 Hmong friends/community
 Inspiration from parents and elders history of
 Academic success programs
 Religion/Spirtual
 What are you seeing as the experiences of
Hmong college students on your campus?
 What type of success programs or initiatives do
you have that directly involve Hmong college
Our recommendations based on findings
 Need to have a student organization to identify with (Hmong,
Southeast Asian, or Asian)
 Hmong education and cultural awareness (Hmong excluded in
American history)
 Institutions and community outreach to educate Hmong parents
regarding college due to language barrier (admissions, financial
aid, etc.)
 Financial barriers need to be addressed with scholarships and
Limitations of the study
 Did not include 2-year institutions and 4-year private institutions
 Focused only on traditional aged students (18-24 years)
 Focused on only three states: CA, MN, & WI
 Uneven distribution among the three states
 Mostly female participates
 Used student organizations as a way to contact students
 Only five articles can be found with a focus on Hmong college
students from 1996 to 2010 (Xiong & Lam, 2013)
Future Research
 Explore 2-year institutions and 4-year private institutions
 Out-of-state vs. In-state
 Focus on other states (e.g. North Carolina)
 Include both involved and uninvolved students
 Identify transfer students
 Graduate students
 Qualitative studies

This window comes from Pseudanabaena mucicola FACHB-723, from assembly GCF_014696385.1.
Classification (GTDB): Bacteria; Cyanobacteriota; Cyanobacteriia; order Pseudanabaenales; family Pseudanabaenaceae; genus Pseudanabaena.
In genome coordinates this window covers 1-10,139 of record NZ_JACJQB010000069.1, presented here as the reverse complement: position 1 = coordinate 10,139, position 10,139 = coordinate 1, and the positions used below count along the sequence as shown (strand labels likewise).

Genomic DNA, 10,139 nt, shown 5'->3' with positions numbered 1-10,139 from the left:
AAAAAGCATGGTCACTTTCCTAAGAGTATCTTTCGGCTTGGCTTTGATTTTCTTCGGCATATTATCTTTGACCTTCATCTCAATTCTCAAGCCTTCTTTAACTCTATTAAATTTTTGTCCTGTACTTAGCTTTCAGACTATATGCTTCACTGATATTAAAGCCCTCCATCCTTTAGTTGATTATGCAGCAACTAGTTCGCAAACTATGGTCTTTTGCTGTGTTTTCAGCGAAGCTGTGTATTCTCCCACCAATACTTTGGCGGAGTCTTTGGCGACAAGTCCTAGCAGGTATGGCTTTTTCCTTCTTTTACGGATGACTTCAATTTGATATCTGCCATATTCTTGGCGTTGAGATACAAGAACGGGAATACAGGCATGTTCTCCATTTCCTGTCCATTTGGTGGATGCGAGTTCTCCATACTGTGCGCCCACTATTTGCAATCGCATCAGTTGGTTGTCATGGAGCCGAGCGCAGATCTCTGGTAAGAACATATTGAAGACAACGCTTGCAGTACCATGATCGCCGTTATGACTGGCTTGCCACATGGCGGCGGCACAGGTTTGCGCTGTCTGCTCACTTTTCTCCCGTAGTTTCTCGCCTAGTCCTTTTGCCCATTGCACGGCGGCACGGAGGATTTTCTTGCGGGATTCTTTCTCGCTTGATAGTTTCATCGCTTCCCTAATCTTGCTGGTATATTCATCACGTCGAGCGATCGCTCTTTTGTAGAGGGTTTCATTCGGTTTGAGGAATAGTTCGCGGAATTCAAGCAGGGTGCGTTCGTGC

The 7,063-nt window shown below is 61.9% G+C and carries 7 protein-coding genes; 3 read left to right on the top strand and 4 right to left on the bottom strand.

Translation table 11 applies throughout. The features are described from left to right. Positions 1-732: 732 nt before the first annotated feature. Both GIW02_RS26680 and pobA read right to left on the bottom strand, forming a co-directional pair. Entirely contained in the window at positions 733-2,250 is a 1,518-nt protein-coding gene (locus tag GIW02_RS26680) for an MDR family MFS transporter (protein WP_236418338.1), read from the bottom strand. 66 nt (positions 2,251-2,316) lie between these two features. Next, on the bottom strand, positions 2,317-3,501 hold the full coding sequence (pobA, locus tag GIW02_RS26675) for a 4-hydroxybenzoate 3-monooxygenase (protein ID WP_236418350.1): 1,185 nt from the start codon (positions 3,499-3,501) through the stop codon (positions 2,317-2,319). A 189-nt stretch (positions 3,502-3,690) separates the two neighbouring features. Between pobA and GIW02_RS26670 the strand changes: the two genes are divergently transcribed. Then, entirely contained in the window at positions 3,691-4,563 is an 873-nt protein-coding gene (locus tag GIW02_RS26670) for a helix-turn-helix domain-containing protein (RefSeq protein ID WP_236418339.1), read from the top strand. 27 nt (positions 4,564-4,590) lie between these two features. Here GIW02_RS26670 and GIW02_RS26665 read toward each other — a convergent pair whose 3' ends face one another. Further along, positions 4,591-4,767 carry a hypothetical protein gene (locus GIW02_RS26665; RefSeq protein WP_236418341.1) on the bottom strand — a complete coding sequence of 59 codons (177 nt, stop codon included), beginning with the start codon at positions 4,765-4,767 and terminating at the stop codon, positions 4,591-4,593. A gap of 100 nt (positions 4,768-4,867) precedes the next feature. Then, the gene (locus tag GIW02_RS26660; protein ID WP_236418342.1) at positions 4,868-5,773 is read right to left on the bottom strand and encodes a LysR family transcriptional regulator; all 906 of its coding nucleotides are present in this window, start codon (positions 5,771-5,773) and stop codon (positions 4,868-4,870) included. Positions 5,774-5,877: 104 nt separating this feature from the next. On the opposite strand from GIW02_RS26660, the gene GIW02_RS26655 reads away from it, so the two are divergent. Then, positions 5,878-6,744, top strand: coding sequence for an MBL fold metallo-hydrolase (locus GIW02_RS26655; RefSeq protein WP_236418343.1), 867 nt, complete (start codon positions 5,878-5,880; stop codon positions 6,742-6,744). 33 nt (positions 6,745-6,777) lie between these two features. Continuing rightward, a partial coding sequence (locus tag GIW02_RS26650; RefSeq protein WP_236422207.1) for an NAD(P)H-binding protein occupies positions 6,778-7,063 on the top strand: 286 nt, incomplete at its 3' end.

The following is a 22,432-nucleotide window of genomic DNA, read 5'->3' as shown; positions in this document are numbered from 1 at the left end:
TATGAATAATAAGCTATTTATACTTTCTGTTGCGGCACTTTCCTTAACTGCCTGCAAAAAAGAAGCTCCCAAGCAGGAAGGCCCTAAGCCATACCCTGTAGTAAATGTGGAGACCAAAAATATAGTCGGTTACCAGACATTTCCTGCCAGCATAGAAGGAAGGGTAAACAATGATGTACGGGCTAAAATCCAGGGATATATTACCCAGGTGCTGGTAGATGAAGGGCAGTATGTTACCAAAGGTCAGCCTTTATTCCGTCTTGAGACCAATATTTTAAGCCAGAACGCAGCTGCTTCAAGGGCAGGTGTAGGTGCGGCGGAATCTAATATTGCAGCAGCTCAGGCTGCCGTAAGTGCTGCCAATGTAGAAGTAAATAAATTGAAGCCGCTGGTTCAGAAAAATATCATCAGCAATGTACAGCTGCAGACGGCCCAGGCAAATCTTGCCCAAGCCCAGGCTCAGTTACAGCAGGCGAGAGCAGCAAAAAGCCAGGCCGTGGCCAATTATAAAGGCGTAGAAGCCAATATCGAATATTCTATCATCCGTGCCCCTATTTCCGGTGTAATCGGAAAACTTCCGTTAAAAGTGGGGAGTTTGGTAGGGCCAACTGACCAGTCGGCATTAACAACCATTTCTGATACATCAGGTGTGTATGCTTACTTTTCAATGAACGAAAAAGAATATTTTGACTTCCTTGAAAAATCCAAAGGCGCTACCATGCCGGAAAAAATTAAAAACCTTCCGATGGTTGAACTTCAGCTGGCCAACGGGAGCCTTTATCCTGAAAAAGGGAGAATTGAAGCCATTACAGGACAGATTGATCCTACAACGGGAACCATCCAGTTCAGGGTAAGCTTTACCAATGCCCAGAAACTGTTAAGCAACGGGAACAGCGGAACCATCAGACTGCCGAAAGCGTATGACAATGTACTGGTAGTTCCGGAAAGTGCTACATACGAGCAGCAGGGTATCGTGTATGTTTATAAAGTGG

Thank you
 Questions, Comments, Feedback
 Dr. Donna Talbot ([email protected])
 Peter K.X. Xiong ([email protected])
 *Email Peter for more information or copy of the PowerPoint
 Jason Atherton ([email protected])
Chou, R. S., & Feagin, J. R. (2008). The myth of the model minority: Asian
Americans facing racism. Boulder, CO: Paradigm Publishers.
Cheryan, S., & Tsai, J. L. (2007). Ethnic identity. In F.T. L. Leong, A. G. Inman,
A. Ebreo, L. H.
Her, V. K., & Buley-Meissner, M. L. (2006). Why would we want these
students here?: Barriers to building to campus community partnerships.
Hmong Studies Journal, 7, 1-43.
Huffcutt, M. (2010). American Hmong Youth and College Readiness:
Integrating Culture and Educational Success (Master's thesis). Retrieved
from www2.uwstout.edu/content/lib/thesis/2010/2010huffcuttm.pdf
Pascarella, E., & Terenzini, P. (1998). Studying college students in the 21st
century: Meeting new challenges. Review of Higher Education, 21(2), 151165.
Xiong, S., & Lee, S. E. (2011). Hmong students in higher education and
academic support programs. Hmong Studies Journal, 12, 1-20.
Yang, K. (2001). Becoming American: The Hmong American experience.
Ethnic Studies
Yang, L. Kinoshita, & M. Fu (Eds.), Handbook of Asian American Psychology,
2nd ed., pp.125-139. Thousand Oaks, CA: SAGE publication.